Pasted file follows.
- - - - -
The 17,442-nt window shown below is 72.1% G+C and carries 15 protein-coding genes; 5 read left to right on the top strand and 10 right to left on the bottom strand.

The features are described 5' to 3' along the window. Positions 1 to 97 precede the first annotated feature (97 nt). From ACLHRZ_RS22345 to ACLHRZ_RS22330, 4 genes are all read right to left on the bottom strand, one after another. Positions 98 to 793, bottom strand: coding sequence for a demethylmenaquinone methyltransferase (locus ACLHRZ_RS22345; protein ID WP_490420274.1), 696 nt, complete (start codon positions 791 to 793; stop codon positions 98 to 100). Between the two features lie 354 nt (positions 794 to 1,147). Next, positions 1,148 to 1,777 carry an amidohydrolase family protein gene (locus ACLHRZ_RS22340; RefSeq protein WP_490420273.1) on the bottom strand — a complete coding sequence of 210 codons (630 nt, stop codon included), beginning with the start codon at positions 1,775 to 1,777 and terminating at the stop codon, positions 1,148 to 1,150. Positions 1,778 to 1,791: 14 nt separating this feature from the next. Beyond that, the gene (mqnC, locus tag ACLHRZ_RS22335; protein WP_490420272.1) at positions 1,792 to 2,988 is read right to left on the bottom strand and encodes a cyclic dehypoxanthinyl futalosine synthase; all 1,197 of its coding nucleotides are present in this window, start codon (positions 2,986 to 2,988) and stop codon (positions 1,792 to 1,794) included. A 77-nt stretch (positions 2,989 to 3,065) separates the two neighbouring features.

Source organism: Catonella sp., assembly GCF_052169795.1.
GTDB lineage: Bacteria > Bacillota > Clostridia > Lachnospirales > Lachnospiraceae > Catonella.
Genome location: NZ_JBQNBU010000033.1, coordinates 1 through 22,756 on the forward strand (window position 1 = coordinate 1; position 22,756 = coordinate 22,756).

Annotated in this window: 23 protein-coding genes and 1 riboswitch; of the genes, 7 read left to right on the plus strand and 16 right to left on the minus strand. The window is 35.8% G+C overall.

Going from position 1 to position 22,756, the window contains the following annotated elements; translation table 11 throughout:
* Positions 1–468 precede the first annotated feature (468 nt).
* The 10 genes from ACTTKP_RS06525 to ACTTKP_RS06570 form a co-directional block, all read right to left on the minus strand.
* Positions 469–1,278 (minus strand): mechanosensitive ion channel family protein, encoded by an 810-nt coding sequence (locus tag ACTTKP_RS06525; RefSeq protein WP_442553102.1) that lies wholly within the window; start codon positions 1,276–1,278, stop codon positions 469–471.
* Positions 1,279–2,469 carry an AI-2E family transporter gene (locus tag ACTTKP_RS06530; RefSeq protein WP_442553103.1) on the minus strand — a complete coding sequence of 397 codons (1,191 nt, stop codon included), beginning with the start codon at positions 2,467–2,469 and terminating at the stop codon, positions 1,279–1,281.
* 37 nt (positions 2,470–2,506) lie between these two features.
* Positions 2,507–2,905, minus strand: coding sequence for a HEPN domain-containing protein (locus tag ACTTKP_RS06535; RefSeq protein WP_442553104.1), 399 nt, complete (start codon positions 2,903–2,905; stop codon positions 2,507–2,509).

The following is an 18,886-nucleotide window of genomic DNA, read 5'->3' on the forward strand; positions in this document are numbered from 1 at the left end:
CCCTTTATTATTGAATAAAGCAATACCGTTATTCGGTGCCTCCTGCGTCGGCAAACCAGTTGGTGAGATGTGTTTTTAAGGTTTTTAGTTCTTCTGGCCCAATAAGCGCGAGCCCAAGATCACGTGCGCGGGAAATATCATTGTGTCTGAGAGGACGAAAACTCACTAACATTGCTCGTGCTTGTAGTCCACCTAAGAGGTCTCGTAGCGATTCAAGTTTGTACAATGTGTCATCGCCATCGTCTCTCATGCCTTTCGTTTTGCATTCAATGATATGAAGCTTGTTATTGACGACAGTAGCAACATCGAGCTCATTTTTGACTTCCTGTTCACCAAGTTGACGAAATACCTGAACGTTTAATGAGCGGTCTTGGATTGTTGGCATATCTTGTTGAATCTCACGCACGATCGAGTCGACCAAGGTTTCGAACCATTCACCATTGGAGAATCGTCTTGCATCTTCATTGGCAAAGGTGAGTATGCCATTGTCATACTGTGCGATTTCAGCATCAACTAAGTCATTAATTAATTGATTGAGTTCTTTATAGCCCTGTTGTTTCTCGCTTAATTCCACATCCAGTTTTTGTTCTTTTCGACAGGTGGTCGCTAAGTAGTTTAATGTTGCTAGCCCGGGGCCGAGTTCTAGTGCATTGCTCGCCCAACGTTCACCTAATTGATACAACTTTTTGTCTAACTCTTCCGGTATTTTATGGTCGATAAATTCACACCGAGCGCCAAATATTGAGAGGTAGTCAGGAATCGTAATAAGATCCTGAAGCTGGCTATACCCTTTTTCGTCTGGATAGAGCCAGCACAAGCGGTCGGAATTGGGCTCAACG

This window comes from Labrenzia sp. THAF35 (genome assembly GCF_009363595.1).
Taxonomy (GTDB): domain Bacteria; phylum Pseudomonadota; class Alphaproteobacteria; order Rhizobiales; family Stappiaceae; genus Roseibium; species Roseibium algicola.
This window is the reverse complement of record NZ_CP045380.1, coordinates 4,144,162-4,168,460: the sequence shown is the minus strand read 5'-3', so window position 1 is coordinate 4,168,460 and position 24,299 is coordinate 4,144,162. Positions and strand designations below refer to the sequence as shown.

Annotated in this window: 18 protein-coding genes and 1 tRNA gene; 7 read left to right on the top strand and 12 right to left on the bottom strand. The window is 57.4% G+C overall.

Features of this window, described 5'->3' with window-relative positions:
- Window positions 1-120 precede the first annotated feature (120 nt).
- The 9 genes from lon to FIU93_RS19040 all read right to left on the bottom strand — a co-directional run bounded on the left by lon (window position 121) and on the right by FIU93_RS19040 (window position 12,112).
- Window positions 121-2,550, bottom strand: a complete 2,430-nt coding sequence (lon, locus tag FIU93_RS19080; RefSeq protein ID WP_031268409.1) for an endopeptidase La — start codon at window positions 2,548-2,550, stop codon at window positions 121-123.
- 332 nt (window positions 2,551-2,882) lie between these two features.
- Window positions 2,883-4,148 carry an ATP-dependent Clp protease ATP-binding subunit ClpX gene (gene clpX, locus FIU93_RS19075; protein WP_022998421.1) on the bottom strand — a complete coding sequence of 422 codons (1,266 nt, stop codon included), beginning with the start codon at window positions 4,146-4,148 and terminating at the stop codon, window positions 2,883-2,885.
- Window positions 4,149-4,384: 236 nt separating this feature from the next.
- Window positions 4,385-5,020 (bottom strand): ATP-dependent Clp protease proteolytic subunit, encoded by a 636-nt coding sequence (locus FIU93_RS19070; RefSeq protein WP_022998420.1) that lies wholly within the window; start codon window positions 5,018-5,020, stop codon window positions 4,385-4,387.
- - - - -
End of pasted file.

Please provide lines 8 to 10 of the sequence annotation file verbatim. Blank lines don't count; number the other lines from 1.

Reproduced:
* Positions 1–468 precede the first annotated feature (468 nt).
* The 10 genes from ACTTKP_RS06525 to ACTTKP_RS06570 form a co-directional block, all read right to left on the minus strand.
* Positions 469–1,278 (minus strand): mechanosensitive ion channel family protein, encoded by an 810-nt coding sequence (locus tag ACTTKP_RS06525; RefSeq protein WP_442553102.1) that lies wholly within the window; start codon positions 1,276–1,278, stop codon positions 469–471.